Northern lights photos represent hope for Sask. photographers

Sask. photographer Dre Erwin and his friend Jon Ray recently photographed an illuminating display of northern lights in northern Saskatchewan. The pair say photography has a therapeutic effect and the photos represent hope.

"That probably was one of the most amazing northern lights shows that we've seen," said photographer Dre Erwin

Dre Erwin and Jon Ray photographed the northern lights near Pinehouse, Sask. (Dre Erwin/Dre Erwin Photography)

Earlier this week, two Saskatchewan photographers shared an experience they will not soon forget.

Dre Erwin and Jon Ray photographed an illuminating northern lights display near Pinehouse, Sask., a village west of La Ronge.

"I think that probably was one of the most amazing northern lights shows that we've seen, at least the top five,"  Erwin told told CBC Radio's Saskatchewan Weekend.

Erwin says photographing the northern lights is unpredictable, and he's been left waiting in the cold for hours with nothing to show for it. 

That was not the case on this particular night. 

Dre Erwin and Jon Ray say photography has a therapeutic effect on them because it allows them to connect with nature and find hope in their photos. (Dre Erwin/Dre Erwin Photography)

"What stands out to me is the period of time we were waiting and not knowing if the lights were going to show, and then all of a sudden the entire sky lit up," said Erwin.

 "Having seen these lights, to me, represents hope, represents positivity, and for us it's so fun to be out there as a team looking at these pictures and experiencing it," he said.

Photography has had a therapeutic effect for Erwin, who got into photography a few years ago when he was dealing with personal struggles.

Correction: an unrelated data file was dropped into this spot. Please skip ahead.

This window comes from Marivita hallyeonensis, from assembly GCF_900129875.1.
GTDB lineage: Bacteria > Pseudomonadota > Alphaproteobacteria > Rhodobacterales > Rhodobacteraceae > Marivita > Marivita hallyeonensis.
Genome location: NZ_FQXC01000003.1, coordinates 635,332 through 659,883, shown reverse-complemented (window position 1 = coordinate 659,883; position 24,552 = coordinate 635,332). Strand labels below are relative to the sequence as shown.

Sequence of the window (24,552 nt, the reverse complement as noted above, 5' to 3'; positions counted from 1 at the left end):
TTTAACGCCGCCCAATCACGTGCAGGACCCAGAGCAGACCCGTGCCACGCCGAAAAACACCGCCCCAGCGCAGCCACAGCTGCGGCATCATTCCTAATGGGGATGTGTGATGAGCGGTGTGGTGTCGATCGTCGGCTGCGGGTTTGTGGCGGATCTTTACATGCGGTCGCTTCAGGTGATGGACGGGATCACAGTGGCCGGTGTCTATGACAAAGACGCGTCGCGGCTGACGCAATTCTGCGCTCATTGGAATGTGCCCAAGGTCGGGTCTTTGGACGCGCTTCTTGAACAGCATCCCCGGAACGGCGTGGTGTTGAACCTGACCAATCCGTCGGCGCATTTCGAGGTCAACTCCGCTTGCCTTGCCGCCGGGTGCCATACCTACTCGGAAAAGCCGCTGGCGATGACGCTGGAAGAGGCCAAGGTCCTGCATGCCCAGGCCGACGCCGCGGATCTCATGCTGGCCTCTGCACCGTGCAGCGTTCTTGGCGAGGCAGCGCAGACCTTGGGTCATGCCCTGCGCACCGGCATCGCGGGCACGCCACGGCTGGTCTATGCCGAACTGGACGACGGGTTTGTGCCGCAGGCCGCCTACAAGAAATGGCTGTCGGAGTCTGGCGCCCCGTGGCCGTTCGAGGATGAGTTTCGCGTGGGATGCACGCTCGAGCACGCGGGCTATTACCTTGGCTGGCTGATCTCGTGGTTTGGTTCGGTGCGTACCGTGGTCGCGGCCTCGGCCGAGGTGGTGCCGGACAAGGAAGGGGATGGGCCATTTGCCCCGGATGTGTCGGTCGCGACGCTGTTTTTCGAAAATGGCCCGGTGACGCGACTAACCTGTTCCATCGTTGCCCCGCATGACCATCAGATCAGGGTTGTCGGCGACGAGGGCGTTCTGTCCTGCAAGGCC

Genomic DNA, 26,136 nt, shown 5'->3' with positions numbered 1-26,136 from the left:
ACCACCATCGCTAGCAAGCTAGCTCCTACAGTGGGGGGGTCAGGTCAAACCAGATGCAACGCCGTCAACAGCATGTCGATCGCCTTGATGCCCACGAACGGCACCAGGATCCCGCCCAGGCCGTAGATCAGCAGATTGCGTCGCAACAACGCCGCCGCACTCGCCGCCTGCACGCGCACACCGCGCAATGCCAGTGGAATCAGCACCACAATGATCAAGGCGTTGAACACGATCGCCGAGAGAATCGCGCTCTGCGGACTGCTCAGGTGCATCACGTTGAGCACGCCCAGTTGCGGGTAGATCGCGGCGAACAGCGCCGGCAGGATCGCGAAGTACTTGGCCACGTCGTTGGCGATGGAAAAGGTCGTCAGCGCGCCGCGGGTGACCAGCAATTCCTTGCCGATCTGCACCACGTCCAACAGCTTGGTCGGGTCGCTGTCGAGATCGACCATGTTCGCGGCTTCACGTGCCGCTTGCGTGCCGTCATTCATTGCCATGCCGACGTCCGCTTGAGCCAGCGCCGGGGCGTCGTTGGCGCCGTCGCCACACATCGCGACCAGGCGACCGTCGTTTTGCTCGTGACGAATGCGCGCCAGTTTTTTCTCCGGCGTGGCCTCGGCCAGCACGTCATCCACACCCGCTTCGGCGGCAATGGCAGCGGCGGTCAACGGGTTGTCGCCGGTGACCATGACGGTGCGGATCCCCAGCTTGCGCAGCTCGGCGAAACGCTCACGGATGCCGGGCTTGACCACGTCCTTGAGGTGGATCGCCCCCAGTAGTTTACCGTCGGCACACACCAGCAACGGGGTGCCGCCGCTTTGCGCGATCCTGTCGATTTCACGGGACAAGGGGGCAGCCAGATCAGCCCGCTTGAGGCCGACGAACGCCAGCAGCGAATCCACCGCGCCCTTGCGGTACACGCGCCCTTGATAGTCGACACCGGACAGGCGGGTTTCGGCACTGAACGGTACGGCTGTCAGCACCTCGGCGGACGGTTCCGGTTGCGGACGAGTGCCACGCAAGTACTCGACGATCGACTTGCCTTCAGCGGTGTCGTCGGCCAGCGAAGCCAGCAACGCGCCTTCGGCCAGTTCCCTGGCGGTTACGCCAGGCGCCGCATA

"While I was going through some of this pain, I would often drive by this old barn off in the distance in a farmers field," said Erwin.

He dusted off a camera that was sitting on his shelf and tried his hand at photography. 

 As he found peace photographing the aging barn, a storm rolled in. 

"These are the kind of pictures photographers dream about getting. This was the first time I've ever been out and I'm getting these pictures. It was very exciting. I can't explain how happy I was at the time," he said. 

Dre Erwin and Jon Ray say this was one of the best northern lights displays they have ever seen. (Dre Erwin Photography)

As the storm got closer, Erwin's happiness quickly turned to panic as he realized a tornado was developing.

"I remember running with my tripod and my camera and thinking to myself, I'm too young to die. I've got so much to live for," he said. 

Erwin eventually made it back to his truck, and when the skies started to clear he connected the storm with pain he was going through and the clearing skies represented hope.

Photography provides safe haven

Ray said photography has had a healing effect on him as well. 

After growing up around alcoholism, Ray said taking photos has become a safe haven for him.

"I started to drink at a really young age, following in my parents' footsteps, and when I met [Erwin] just recently, I started taking pictures and almost everything went away," he said. 

"It makes me want to keep doing it more and inspire other people," said Ray.

Erwin said he has teaching photography to some of the young people in Pinehouse as well.

"Some of the youth were coming to me and telling me how photography and seeing the northern lights helped them deal with their anxiety and their depression," said Erwin. 

"I realized at that time if photography can help me, and photography can help them, then photography can really help anyone," he said.

With files from CBC Radio's Saskatchewan Weekend